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Stan, regarding downrange energy and depth of penetration with 9's...

I used to shoot Skeet with both 8's an d 9's but in the colder months the 9's just didn't have it every time I hit a clay. I don't know if the clay targets get harder in the cold or if the powder didn't have enough oomph because of the cold, but I never had that problem with 8's.

I've never used 9's for hunting and I gave up shooting it entirely back then when I had poor results at Skeet.

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Finding the occasional lead pellet in a dove, quail or pheasant has never really bothered me. I was once in London many years ago on business with a bunch of guys and we went out after work to a pretty fancy restaurant. I ordered pheasant and found a piece of lead shot in it. No big deal. Now steel and tungsten are a whole different matter. Those will really do some damage to your dental work.


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This discussion on shot size made me remember something I had read in an old book titled "Hitting vs Missing With the Shotgun" Written by a Ruffed grouse hunter in 1898, S.T. Hammond.
In the book he says,

"The charges that I have used for many years in a 12-gauge seven pound cylinder bored gun, with entirely satisfactory results, are, for the right barrel- which I nearly always use first- three drams of good black powder with five-eights of an ounce of No 10 shot, and for the left barrel the same amount of powder with seven-eighths of an ounce of No. 8 shot. These charges give good penetration and pattern, while the recoil is scarcely noticeable. I do not give these particulars as a guide for anyone to follow until it has been shown by actual experiment that these charges are the best that can be found for the gun in use. Many cylinder bored guns will do good work with these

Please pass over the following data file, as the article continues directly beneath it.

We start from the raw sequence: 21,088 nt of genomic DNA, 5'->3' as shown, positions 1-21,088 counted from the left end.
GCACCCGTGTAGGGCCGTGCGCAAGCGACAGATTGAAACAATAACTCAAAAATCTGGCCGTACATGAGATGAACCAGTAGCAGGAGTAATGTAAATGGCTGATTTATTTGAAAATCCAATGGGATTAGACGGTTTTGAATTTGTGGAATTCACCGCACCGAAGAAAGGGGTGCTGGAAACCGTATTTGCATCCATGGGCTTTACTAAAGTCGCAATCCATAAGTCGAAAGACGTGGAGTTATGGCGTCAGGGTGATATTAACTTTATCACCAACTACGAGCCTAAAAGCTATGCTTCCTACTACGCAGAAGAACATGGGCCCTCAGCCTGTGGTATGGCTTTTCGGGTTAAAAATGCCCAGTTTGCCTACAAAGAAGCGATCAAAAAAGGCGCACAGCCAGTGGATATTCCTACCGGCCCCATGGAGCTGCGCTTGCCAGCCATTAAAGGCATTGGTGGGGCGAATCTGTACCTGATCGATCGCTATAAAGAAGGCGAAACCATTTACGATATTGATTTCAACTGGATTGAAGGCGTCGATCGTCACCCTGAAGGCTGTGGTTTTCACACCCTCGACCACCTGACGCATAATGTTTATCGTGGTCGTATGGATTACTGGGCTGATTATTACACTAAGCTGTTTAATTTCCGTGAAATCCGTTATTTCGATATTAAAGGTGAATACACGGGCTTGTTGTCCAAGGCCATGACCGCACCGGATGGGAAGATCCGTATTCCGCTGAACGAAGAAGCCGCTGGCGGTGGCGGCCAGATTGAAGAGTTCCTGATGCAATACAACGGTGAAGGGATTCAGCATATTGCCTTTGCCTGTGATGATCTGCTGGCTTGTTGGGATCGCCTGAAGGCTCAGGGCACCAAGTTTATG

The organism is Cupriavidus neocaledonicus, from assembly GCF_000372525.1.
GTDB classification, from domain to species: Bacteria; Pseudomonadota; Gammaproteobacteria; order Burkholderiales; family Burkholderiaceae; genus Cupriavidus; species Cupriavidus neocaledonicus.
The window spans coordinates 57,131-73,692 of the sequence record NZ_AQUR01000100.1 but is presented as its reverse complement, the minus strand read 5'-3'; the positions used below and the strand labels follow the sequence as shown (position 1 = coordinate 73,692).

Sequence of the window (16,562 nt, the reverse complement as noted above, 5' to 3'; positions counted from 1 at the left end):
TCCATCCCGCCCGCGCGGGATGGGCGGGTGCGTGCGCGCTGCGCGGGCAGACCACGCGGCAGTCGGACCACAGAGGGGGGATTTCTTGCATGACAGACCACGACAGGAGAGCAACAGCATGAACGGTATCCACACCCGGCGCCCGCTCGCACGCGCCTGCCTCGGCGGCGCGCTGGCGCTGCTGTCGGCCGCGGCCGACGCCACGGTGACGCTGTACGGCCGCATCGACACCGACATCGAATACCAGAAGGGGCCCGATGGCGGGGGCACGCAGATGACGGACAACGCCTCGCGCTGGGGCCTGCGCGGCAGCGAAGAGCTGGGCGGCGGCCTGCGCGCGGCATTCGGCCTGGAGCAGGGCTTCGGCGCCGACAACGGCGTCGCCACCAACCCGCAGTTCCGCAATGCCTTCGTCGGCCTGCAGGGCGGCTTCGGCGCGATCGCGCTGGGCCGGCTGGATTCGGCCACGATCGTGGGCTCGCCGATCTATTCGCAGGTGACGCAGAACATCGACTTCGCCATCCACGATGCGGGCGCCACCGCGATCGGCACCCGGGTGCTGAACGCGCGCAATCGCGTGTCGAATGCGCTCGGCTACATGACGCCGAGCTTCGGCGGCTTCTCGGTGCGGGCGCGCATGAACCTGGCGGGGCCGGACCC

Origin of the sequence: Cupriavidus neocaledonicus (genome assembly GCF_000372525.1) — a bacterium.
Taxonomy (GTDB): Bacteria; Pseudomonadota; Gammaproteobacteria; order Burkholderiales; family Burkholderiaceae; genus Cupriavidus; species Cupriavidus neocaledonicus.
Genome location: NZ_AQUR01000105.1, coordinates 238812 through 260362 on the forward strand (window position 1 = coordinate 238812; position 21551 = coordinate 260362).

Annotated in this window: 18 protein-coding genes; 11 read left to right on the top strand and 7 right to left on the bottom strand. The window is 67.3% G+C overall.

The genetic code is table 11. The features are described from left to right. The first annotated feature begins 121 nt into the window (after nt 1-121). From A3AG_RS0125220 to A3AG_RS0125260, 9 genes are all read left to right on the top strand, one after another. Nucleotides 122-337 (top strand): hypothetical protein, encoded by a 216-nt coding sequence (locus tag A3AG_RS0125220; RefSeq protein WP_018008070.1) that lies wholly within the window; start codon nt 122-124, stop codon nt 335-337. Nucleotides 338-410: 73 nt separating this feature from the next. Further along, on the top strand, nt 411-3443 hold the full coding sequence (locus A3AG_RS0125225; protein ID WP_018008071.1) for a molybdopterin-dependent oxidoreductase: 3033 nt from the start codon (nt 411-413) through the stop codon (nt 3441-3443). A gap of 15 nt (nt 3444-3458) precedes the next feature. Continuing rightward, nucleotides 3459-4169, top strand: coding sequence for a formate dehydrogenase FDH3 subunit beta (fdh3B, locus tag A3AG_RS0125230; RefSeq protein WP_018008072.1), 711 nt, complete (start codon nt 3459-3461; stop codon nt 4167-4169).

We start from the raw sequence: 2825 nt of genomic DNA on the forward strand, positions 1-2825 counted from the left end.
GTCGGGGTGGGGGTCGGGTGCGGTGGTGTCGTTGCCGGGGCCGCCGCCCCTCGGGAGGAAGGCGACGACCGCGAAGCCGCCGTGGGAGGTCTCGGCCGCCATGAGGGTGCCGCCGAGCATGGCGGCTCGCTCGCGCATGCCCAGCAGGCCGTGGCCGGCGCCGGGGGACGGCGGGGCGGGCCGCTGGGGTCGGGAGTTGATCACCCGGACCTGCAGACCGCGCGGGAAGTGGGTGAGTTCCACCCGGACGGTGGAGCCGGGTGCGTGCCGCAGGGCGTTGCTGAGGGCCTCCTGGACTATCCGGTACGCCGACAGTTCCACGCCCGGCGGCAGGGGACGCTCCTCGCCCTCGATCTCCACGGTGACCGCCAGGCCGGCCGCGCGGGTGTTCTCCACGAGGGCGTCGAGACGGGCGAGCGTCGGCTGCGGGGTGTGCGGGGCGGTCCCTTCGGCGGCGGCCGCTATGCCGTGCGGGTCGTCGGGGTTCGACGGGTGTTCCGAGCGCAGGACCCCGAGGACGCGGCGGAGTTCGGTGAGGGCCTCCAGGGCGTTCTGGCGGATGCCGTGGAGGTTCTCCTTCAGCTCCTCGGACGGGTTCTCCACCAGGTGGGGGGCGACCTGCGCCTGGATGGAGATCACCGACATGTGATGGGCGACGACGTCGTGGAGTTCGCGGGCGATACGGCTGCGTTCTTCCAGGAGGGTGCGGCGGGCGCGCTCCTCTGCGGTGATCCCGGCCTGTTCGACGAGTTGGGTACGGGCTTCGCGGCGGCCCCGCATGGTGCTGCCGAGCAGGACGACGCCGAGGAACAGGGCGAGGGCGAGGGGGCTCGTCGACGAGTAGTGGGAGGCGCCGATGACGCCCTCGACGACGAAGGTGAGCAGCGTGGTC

charges, while with others the performance is not at all satisfactory."

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Eightbore,
You have more confidence in my shooting than I deserve. Also, the bag limit must have gone up since I was able to go to a dove field, in those days it was only 12.
Mike

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9 shot is useful in the .410, particularly in the 2 1/2 “ and 2”” cartridges where the small (or in the 2” tiny) payload means that pattern density is likely to fail before pellet energy.

For some reason in British loaded cartridges the 2”” seems only to be found with 6 shot, although I have ( but won’t use as they are undoubtedly corrosive) a part box of Eley pre WW2 2” loaded with 8 that were probably intended for snipe.

I agree that in the 3” .410 7, 7.5 or 8 are more sensible choices.

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"For some reason in British loaded cartridges the 2”” seems only to be found with 6 shot"

Several years ago I came across some 2" .410 Italian made shells loaded with 3/8 ounce #4 shot; these things were tiny and I purchased a box specifically for my B-I-L to use in his Stevens double. We chased bunnies with beagle packs at that time; and since he never missed, I was thinking these tiny shells might level the playing field. They didn't, he used those shells to go 5 for 5 on our next hunt; and I found it impossible to believe those shells could be that effective. So when we returned home I stepped off about 20 yards and placed a "target", a 20" x 24" cardboard box with marked center. My B-I-L then shot the box using one of those tiny shells, after which we counted the pellet strikes produced; the total was three. So I was right, technically those shells weren't worth a crap; but they sure were effective for him that day. Sometimes simply being lucky works better than being good.

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At home, we've always prided ourselves on being able to detect shot pellets in our game while eating. I always make a show of dropping the offending shot onto the edge of my plate where if dropped from just the right height onto a proper plate, makes a distinct 'ding' we all recognize...Geo

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Originally Posted by Stanton Hillis